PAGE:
Restoring Potable Water in Puerto Rico After Hurricane Maria

For the last weeks, I have been looking at the controversies connected to the Puerto Rican government’s ability to restore electricity to the island’s residential, commercial and industrial customers. While there are many reasons why the destruction of Puerto Rico’s electrical systems deserves a lot of attention, it is worth highlighting the Puerto Rico Aqueduct and Sewer Authority’s (PRASA) efforts to restore potable water to the island’s population, which is a more positive story.

Using data from Status.pr, the first line graph shows that by October 2, PRASA re-established 47% of the island’s potable water. Today, 93% of PRASA’s customers have water.

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The second graph explores the restoration of potable water by region. It also illustrate the impact Hurricane Maria had on PRASA’s infrastructure in different parts of the island. The most affected regions were the northern and western regions, followed by the eastern and southern regions.

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While PRASA has been able to restore water to a majority of Puerto Ricans, there are many residential customers who will not have potable water in their homes until early next year.  Many of these customers reside in the island’s mountain towns, which are part of PRASA’s northern region.

 

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Electricity Generation in Puerto Rico Following Hurricanes Irma and Maria

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On November 17, 2017, Ricardo Ramos stepped down as the executive director of the Puerto Rico Electric Power Authority (PREPA). Governor Ricardo Rosselló quickly accepted his resignation and noted that controversies connected to Ramos’s decisions post-Maria had become a distraction. Once he appointed an interim replacement, Rosselló reemphasized that the goal is to restore electricity to 95% of PREPA’s customers by Christmas. Is this objective feasible? The U.S. Army Corps of Engineers, as noted in previous posts, has made it clear that they expect to restore power to most Puerto Ricans by February 2018.

In today’s graph, we chart the percentage of electricity generated by PREPA from September 5, 2017 – the day before Hurricane Irma skirted the island’s northeast coast – to November 17.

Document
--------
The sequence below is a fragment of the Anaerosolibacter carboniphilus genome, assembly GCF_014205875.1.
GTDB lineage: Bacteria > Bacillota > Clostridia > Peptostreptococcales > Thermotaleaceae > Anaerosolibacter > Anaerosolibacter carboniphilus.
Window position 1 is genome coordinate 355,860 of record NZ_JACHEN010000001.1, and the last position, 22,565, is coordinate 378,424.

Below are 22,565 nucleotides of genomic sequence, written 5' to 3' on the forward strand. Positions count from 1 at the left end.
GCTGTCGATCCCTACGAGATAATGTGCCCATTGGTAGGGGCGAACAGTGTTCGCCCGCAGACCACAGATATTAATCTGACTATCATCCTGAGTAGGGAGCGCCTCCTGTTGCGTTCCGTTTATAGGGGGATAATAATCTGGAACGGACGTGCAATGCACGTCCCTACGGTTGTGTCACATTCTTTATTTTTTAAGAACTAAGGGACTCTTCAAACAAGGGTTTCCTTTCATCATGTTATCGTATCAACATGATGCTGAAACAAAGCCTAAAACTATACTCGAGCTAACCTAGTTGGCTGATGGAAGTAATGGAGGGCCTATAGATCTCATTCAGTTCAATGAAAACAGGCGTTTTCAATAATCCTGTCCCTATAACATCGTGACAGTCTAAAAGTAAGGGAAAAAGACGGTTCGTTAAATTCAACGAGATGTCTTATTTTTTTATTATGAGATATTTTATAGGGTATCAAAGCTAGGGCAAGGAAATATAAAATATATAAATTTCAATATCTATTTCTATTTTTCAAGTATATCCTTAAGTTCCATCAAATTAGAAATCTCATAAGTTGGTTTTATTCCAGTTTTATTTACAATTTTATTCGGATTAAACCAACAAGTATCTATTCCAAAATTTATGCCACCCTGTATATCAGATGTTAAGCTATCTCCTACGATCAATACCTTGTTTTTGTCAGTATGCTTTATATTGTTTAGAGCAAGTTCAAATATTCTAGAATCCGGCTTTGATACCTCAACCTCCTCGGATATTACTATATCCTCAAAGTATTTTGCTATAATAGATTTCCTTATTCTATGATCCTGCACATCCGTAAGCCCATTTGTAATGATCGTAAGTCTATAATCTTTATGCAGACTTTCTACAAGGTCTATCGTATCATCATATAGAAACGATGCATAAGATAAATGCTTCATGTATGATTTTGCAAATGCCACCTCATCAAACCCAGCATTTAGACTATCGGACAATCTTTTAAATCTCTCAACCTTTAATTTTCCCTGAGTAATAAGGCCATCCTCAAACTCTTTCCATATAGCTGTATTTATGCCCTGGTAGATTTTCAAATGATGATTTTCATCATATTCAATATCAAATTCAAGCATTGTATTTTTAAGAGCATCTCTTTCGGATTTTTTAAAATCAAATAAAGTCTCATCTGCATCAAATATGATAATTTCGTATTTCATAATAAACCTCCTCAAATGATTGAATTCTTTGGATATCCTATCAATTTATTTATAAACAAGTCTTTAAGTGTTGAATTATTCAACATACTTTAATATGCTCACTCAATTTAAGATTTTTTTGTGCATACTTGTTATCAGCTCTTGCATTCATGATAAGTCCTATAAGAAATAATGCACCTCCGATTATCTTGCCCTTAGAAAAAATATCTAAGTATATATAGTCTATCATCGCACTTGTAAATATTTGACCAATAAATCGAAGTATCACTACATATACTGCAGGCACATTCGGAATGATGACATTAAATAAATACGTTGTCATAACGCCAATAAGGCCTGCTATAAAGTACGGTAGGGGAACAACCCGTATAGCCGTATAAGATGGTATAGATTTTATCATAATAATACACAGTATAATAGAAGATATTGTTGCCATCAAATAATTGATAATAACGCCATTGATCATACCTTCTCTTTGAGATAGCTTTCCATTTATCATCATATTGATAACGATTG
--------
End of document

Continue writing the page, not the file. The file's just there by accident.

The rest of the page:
The data before September 29, 2017 was collected by the U.S. Department of Energy’s Office for Infrastructure Security and Energy Restoration. The rest has been made public in the Puerto Rican’s Government Portal – StatusPR. This is not to say that this portal’s information is accurate. For instance, on November 15 it reported that PREPA’s electricity production was at 50% but the information did not take into account a power outage that reduced production to around 20%, increasing to 37% by that night.

As of today, November 18, PREPA’s electricity generation is still under 50%. It is not clear how many Puerto Ricans actually have electricity at home, as PREPA and the Puerto Rican government claim that they can’t provide an accurate estimate. The U.S. Department of Energy on November 16 noted that 57 out of 78 municipalities “are partially energized or have energized facilities”.

Many Puerto Ricans, especially in the island’s interior, have had no power for over 70 days.

Did Ricardo Rosselló Earn More Mentions than Carmen Yulín Cruz in U.S. Online News After Hurricane Maria?

Carmen Yulín Cruz, the mayor of San Juan, has become the strongest critic of the Trump administration’s response to Hurricane Maria. Her growing popularity among Democrats in the United States has overshadowed Puerto Rico’s Governor, Ricardo Rosselló. In an earlier post, I used Google Trends data to show that many Google users in the United States started to search for more information on Cruz after her first Twitter battle with President Trump.

While Rosselló has earned more mentions in U.S. TV news organizations’ reporting of the federal government’s response to Hurricane Maria, the San Juan mayor did receive more mentions in the cable news channels, especially in CNN and MSNBC.